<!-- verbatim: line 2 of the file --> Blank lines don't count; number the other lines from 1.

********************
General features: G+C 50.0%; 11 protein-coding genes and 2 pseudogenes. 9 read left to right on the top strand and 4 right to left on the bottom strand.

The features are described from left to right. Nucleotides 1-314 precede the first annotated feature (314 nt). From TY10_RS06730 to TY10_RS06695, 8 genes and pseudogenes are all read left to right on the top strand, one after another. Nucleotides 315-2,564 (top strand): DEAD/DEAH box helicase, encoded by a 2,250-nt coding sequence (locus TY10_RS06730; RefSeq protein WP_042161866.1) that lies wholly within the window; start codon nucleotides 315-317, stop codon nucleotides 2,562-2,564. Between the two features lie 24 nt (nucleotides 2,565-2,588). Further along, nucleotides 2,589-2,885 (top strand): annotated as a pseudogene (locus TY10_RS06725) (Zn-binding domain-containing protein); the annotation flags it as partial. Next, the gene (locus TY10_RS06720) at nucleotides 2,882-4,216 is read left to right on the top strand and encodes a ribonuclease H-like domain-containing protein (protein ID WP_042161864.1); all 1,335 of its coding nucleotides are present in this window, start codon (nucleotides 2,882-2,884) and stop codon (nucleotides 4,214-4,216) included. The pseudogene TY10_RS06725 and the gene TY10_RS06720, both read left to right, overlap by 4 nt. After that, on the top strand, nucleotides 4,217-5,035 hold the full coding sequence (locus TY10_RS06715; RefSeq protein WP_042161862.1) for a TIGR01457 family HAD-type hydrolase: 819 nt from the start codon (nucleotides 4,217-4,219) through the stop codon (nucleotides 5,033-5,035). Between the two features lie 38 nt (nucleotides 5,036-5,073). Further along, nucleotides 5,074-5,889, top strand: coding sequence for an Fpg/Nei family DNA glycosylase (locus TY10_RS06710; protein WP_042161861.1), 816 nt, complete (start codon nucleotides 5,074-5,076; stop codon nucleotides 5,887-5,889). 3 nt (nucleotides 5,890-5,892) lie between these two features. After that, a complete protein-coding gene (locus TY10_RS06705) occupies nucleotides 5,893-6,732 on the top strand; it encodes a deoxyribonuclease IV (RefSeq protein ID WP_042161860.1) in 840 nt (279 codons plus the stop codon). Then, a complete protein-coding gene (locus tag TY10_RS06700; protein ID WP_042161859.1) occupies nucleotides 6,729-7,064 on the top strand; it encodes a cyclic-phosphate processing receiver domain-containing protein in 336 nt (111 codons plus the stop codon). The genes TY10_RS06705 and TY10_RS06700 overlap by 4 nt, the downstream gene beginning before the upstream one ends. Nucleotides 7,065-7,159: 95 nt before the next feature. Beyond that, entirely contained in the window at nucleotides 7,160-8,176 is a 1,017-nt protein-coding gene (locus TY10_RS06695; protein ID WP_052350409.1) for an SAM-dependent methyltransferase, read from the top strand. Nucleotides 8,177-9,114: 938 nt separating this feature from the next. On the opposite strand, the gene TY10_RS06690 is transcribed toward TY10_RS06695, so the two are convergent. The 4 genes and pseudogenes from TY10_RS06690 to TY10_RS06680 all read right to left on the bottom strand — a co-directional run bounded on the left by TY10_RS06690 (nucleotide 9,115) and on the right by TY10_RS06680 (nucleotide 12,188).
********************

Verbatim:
The features are described from left to right. Nucleotides 1-314 precede the first annotated feature (314 nt). From TY10_RS06730 to TY10_RS06695, 8 genes and pseudogenes are all read left to right on the top strand, one after another. Nucleotides 315-2,564 (top strand): DEAD/DEAH box helicase, encoded by a 2,250-nt coding sequence (locus TY10_RS06730; RefSeq protein WP_042161866.1) that lies wholly within the window; start codon nucleotides 315-317, stop codon nucleotides 2,562-2,564. Between the two features lie 24 nt (nucleotides 2,565-2,588). Further along, nucleotides 2,589-2,885 (top strand): annotated as a pseudogene (locus TY10_RS06725) (Zn-binding domain-containing protein); the annotation flags it as partial. Next, the gene (locus TY10_RS06720) at nucleotides 2,882-4,216 is read left to right on the top strand and encodes a ribonuclease H-like domain-containing protein (protein ID WP_042161864.1); all 1,335 of its coding nucleotides are present in this window, start codon (nucleotides 2,882-2,884) and stop codon (nucleotides 4,214-4,216) included. The pseudogene TY10_RS06725 and the gene TY10_RS06720, both read left to right, overlap by 4 nt. After that, on the top strand, nucleotides 4,217-5,035 hold the full coding sequence (locus TY10_RS06715; RefSeq protein WP_042161862.1) for a TIGR01457 family HAD-type hydrolase: 819 nt from the start codon (nucleotides 4,217-4,219) through the stop codon (nucleotides 5,033-5,035). Between the two features lie 38 nt (nucleotides 5,036-5,073). Further along, nucleotides 5,074-5,889, top strand: coding sequence for an Fpg/Nei family DNA glycosylase (locus TY10_RS06710; protein WP_042161861.1), 816 nt, complete (start codon nucleotides 5,074-5,076; stop codon nucleotides 5,887-5,889). 3 nt (nucleotides 5,890-5,892) lie between these two features. After that, a complete protein-coding gene (locus TY10_RS06705) occupies nucleotides 5,893-6,732 on the top strand; it encodes a deoxyribonuclease IV (RefSeq protein ID WP_042161860.1) in 840 nt (279 codons plus the stop codon). Then, a complete protein-coding gene (locus tag TY10_RS06700; protein ID WP_042161859.1) occupies nucleotides 6,729-7,064 on the top strand; it encodes a cyclic-phosphate processing receiver domain-containing protein in 336 nt (111 codons plus the stop codon). The genes TY10_RS06705 and TY10_RS06700 overlap by 4 nt, the downstream gene beginning before the upstream one ends. Nucleotides 7,065-7,159: 95 nt before the next feature. Beyond that, entirely contained in the window at nucleotides 7,160-8,176 is a 1,017-nt protein-coding gene (locus TY10_RS06695; protein ID WP_052350409.1) for an SAM-dependent methyltransferase, read from the top strand. Nucleotides 8,177-9,114: 938 nt separating this feature from the next. On the opposite strand, the gene TY10_RS06690 is transcribed toward TY10_RS06695, so the two are convergent. The 4 genes and pseudogenes from TY10_RS06690 to TY10_RS06680 all read right to left on the bottom strand — a co-directional run bounded on the left by TY10_RS06690 (nucleotide 9,115) and on the right by TY10_RS06680 (nucleotide 12,188).